When a business finally reaches some growth, it's important to consider one aspect that is not talked about enough regarding innovation – flexibility and adaptability.

What organizations need to take into this new period of growth is the need to be adaptable and to increase the focus on agility, so as to be able to execute change better and get new products and services to market faster.

To keep pace, businesses need to embrace the value of adaptability. In a world in which one picture, one thought, one tweet can go viral in a few minutes, the only certainty is that there is no permanence – which may be why only 18% of executives believe their existing innovation strategy is delivering a competitive advantage!

For many, innovation is a "new priority," but innovation has been a part of the organizational DNA of companies like GE, P&G or Nike for many years. AG Lafley, President and CEO at P&G is well known for his appreciation of design and design thinking. As he says:

“We want to become the number one consumer design company in the world, so we need to be able to make it part of our strategy. We need to make it part of our innovation process.”

Jeff Immelt, CEO of General Electric understands this as well:

“When I got the job, I knew I wanted the company to be more innovative, more global, and more focused on the customers. But it does take a year or two or three to really put ideas into initiatives and get the team aligned. The big difference is that business leaders have no choices here. Nobody is allowed not to play. Nobody can say, ‘I’m going to sit this one out.’ That’s the way you drive change.”

Take Nike for example. With a worldwide name and some of the biggest sports stars on the planet as brand ambassadors it is easy to think that Nike will be around forever. And yet Nike operates in a marketplace in which fashion and brand identity are the market drivers and the fickle finger of market trend could swing away from the company at any time. Nike counters this threat with an awareness of the need for continuous innovation, agility and fast product-to-market times. Speaking in 2013, Nike CEO, Mark Parker, considered by many as the world’s most creative CEO said, “One of my fears is being this big, slow, constipated, bureaucratic company that’s happy with its success,” adding, “Companies fall apart when their model is so successful that it stifles thinking that challenges it.”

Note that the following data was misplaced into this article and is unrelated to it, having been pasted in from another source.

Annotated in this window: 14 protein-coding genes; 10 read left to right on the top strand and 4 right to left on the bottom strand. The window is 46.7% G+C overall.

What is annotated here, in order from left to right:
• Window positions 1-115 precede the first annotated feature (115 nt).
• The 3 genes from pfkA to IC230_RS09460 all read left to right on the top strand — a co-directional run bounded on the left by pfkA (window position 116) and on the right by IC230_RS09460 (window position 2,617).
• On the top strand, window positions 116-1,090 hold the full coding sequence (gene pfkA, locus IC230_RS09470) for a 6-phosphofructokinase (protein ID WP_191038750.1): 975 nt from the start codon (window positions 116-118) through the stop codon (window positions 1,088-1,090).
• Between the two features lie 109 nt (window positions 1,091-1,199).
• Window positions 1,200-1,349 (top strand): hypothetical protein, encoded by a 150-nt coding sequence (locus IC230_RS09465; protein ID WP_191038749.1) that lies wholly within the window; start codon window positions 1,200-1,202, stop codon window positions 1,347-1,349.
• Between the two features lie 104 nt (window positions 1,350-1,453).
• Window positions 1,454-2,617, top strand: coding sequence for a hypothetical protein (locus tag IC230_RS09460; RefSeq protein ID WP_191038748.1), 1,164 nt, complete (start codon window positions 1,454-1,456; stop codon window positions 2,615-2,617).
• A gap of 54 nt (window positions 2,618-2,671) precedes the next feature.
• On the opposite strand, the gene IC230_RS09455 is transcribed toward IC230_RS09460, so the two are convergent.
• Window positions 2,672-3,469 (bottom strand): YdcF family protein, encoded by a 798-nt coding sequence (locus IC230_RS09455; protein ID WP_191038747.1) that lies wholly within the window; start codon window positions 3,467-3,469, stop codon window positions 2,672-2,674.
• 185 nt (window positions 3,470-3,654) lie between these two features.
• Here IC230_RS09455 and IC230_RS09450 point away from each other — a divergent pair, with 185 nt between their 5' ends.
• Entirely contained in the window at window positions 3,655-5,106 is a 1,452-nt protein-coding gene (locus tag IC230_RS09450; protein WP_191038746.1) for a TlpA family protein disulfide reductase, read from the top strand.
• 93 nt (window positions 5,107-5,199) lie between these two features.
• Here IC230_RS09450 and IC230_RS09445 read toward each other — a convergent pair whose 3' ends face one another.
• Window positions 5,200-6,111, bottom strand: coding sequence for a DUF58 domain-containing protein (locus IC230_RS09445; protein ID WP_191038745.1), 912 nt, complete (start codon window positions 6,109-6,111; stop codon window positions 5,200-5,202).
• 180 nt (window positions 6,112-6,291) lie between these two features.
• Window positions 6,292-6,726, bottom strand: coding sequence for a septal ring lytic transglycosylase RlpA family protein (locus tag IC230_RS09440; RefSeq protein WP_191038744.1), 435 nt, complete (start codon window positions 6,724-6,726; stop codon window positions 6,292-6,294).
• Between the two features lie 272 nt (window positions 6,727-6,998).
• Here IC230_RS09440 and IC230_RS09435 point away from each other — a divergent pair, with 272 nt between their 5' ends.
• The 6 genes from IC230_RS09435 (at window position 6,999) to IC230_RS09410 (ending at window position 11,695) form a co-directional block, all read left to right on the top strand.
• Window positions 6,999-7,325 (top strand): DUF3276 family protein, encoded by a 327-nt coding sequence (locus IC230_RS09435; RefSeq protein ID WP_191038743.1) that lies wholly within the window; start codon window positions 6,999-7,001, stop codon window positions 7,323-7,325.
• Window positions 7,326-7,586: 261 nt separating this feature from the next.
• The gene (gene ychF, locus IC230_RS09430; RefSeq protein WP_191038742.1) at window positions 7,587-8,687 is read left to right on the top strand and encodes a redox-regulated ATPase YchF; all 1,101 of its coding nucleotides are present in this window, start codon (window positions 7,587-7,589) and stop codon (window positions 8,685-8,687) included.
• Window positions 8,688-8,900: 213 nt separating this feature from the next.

As a result, Nike innovates and responds to trends by incorporating sustainability into its model and by not only keeping an eye on future movements in the marketplace but in playing a leading role in establishing those trends. With ideals including “it is our nature to innovate” and “evolve immediately,” the Nike innovation culture encompasses every employee.

Mark Parker’s fears are unfortunately all too real barriers for many organizations, with 59% citing bureaucracy and 46% claiming their organizational structure as a main barrier to ideas making it to fruition. (That figure rises to 87% in the banking industry!) This goes some way toward explaining why only 28% executives are happy with their companies’ ability to commercialize and launch new products, services and experiences and the consistency of their innovation performance.

In fact, the perception that low innovation is a result of a lack of ideas is far from the truth. The reality is that “lack of ideas” isn’t even in the top three obstacles to innovation. 78% of executives cite challenges around building business cases and 81% say the real challenge is executing and implementing the ideas that have been chosen for development.

But what does that mean for the customer? Quite simply, the more the company embraces adaptability, the more the customer benefits. We may not all go as far as Nike, which believes that “if you have a body, you are an athlete,” but this focus on providing outstanding products alongside outstanding levels of service and experience is one which all businesses can learn from. In a homogenous world, it is the little touches, the attention to detail, the customer care, the response to market trends and the attention to innovation which results in exceptional levels of customer service which feed directly into relevance, longevity and enhanced business performance.

In common with other “next generation” organizations, Nike understands that the world has changed, and to survive in the future you have to create the future. For some this will come easily, but for others it may require a complete transformation in culture, attitudes and practices in order to increase the ability to react, change direction and get things to market faster.

On average, UK corporations take just as long to innovate now as they did in 2009. But, the world we operate in has increased in pace, so in real terms for most organizations, innovation has actually slowed down! However, there seem to be a small unique band of organizations that do it fast. 3% of UK companies are able to get ideas to market in less than six months and it’s not what they are doing that’s any different, it’s how they are doing it! They are using design thinking and design processes to make things happen faster, to co-create, test and prototype faster and more cost effectively than the other 97% of companies.

The design process is a great tool for organizations to embrace in order to build this capability as it creates a pragmatic, staged framework, providing method to a process that can too often be overcomplicated and hampered by company structure and red tape.

Patrick Sirois

At Triode, we specialize in developing new products and services for complex industries like medical devices and transportation. We work with you closely to help define product strategy, with an emphasis on reducing the risks associated with innovating in these sophisticated and often regulated consumer-oriented environments.